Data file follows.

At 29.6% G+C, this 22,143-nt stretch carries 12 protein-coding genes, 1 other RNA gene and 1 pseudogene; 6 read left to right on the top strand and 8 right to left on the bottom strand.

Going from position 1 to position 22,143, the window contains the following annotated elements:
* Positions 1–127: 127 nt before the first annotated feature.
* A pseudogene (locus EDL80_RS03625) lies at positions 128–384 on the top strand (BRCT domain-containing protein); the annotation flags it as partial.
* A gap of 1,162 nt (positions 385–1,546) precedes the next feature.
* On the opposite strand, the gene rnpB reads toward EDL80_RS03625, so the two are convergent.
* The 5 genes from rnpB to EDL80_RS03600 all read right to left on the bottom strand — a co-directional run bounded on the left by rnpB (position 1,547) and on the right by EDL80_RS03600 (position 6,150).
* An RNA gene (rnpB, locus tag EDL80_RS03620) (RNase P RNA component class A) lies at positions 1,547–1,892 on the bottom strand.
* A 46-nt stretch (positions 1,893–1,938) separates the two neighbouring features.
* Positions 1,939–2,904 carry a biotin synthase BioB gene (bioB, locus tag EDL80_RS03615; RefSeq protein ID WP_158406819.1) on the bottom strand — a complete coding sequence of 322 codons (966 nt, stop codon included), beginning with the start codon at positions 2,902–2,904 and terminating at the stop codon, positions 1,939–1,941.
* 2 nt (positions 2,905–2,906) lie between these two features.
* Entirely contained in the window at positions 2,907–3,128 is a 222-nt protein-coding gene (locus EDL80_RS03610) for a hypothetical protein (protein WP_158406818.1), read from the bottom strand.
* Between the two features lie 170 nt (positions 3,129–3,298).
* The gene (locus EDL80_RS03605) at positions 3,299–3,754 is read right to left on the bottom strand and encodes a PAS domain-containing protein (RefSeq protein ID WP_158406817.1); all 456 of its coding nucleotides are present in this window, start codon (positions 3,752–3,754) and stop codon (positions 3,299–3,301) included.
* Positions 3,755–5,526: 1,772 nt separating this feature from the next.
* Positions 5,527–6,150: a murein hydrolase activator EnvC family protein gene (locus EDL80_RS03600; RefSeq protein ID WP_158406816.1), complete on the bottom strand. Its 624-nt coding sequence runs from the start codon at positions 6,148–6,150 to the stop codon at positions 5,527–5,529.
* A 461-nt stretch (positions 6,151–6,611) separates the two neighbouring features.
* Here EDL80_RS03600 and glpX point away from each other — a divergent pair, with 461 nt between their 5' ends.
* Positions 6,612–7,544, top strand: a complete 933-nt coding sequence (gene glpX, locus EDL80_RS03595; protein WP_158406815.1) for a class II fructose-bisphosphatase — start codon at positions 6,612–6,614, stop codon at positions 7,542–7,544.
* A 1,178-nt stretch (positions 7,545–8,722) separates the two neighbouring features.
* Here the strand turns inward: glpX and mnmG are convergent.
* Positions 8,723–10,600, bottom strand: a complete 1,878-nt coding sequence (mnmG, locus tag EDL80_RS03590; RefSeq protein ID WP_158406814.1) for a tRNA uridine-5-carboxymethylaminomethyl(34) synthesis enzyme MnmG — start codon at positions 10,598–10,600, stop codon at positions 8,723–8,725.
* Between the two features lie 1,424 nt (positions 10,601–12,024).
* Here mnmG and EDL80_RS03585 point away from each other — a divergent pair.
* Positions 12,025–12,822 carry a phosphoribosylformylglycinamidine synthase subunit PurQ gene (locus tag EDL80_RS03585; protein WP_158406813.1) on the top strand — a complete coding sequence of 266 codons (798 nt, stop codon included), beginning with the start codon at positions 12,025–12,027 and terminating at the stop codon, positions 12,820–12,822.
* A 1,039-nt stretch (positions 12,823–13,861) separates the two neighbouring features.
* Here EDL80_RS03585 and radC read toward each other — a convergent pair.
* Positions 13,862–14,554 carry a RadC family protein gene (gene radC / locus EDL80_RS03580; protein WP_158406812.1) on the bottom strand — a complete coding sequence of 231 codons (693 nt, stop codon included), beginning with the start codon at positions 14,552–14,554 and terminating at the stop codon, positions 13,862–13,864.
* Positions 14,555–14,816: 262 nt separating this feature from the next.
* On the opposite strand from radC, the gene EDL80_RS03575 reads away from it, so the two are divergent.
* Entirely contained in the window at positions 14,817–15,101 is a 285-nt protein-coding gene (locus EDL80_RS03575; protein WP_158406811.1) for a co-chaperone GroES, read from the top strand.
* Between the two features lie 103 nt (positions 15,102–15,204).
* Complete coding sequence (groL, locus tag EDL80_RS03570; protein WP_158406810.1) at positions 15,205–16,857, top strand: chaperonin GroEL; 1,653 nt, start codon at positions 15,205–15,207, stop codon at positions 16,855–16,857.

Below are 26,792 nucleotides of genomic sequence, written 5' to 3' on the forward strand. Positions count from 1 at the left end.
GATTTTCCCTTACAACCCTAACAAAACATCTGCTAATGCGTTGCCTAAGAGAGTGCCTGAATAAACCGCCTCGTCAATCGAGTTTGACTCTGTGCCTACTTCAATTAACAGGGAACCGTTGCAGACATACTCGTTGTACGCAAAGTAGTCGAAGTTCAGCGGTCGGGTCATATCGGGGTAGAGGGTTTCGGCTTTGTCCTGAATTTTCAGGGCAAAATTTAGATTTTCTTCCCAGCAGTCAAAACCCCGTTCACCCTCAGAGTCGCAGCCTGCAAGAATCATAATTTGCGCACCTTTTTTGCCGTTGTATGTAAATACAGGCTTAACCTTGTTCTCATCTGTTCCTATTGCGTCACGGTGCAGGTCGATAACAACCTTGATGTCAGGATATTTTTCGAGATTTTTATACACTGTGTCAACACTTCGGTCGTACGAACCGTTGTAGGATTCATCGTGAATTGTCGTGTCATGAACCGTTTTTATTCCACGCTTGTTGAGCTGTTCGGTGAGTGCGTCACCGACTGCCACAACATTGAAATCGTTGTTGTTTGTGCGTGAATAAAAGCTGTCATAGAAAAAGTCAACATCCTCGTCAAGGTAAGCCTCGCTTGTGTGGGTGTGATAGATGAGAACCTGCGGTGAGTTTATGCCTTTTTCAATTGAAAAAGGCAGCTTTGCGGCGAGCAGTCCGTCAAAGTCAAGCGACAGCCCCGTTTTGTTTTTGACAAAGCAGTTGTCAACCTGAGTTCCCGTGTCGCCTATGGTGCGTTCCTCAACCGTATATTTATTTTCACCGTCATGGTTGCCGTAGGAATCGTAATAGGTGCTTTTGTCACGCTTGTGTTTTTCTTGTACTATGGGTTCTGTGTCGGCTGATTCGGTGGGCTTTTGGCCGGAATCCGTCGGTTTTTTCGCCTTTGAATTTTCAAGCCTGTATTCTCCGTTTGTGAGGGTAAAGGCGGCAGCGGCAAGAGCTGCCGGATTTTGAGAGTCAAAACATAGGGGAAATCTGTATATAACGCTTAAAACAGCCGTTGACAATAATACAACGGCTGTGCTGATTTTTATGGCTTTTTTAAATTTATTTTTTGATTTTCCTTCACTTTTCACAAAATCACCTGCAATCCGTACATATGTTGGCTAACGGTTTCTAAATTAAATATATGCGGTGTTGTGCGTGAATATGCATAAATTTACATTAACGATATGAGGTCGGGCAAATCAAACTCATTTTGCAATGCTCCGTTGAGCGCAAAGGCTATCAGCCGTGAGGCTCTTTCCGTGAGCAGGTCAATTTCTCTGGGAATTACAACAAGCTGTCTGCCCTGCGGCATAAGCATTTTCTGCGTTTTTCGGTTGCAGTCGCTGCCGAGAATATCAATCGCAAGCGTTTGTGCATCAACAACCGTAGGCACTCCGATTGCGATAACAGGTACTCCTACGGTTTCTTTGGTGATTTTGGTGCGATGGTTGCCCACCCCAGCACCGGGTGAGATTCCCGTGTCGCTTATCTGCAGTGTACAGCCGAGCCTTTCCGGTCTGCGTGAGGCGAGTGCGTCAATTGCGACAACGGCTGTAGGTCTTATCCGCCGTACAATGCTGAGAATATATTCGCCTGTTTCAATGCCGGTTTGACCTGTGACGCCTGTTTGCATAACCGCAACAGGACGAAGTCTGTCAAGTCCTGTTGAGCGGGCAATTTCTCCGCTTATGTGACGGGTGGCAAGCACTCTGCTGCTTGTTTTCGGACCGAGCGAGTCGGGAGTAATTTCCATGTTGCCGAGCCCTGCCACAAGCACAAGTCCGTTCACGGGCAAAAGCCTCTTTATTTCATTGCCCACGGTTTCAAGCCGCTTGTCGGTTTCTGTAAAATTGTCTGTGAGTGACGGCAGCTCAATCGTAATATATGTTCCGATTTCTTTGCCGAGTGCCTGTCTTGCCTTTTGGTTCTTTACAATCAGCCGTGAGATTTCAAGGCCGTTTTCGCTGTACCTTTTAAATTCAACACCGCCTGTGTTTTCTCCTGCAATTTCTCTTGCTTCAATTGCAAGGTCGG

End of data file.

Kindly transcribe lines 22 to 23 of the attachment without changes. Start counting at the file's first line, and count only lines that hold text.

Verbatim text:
* Positions 8,723–10,600, bottom strand: a complete 1,878-nt coding sequence (mnmG, locus tag EDL80_RS03590; RefSeq protein ID WP_158406814.1) for a tRNA uridine-5-carboxymethylaminomethyl(34) synthesis enzyme MnmG — start codon at positions 10,598–10,600, stop codon at positions 8,723–8,725.
* Between the two features lie 1,424 nt (positions 10,601–12,024).